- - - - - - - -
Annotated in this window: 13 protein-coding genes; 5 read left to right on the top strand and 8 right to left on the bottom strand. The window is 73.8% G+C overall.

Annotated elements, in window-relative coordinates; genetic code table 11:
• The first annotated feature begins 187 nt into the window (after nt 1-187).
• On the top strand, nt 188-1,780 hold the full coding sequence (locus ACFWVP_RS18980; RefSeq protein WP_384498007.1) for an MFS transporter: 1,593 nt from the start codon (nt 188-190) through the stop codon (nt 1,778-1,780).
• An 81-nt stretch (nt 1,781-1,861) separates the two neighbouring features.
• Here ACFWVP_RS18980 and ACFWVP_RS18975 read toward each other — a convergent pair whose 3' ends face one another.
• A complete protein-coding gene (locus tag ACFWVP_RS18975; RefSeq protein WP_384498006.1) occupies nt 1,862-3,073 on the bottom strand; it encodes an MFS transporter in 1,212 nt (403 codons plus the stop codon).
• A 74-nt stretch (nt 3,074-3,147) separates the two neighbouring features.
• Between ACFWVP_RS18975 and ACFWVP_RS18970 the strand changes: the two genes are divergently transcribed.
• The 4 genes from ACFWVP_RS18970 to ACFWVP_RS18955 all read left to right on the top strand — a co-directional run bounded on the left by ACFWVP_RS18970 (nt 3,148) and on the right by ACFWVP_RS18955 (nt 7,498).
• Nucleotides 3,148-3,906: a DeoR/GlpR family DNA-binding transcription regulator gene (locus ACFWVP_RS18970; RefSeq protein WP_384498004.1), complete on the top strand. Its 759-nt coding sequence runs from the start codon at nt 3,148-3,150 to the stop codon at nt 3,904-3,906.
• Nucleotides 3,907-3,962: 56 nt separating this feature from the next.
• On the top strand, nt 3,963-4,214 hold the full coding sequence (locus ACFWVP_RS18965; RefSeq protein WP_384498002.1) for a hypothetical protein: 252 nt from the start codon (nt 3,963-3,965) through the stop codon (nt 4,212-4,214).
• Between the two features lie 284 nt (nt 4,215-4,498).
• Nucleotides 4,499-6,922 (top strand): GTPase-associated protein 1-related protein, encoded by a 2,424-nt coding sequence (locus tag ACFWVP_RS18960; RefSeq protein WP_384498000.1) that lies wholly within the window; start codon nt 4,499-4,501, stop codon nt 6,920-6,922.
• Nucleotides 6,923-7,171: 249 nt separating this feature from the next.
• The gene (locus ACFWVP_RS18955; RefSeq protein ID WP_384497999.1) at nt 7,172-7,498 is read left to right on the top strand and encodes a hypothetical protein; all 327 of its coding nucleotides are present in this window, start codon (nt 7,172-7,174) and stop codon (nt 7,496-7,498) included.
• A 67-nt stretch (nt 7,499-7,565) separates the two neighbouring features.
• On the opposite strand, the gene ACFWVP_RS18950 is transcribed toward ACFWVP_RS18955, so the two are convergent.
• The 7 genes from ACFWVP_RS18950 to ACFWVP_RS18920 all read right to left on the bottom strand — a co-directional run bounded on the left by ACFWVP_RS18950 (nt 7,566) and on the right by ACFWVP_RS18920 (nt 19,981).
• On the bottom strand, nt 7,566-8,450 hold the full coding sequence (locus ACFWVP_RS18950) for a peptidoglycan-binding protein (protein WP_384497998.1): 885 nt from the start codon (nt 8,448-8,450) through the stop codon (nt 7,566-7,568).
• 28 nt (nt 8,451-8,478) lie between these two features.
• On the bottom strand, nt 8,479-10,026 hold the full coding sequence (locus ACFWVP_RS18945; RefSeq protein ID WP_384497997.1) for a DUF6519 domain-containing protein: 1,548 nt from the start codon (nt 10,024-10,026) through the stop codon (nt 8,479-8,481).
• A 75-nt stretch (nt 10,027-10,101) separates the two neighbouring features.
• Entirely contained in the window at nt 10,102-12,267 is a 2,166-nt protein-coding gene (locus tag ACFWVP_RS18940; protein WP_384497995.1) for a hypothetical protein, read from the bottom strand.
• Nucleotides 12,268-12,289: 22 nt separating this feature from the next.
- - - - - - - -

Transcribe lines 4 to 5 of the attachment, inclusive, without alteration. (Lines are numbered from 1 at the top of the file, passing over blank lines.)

• On the top strand, nt 188-1,780 hold the full coding sequence (locus ACFWVP_RS18980; RefSeq protein WP_384498007.1) for an MFS transporter: 1,593 nt from the start codon (nt 188-190) through the stop codon (nt 1,778-1,780).
• An 81-nt stretch (nt 1,781-1,861) separates the two neighbouring features.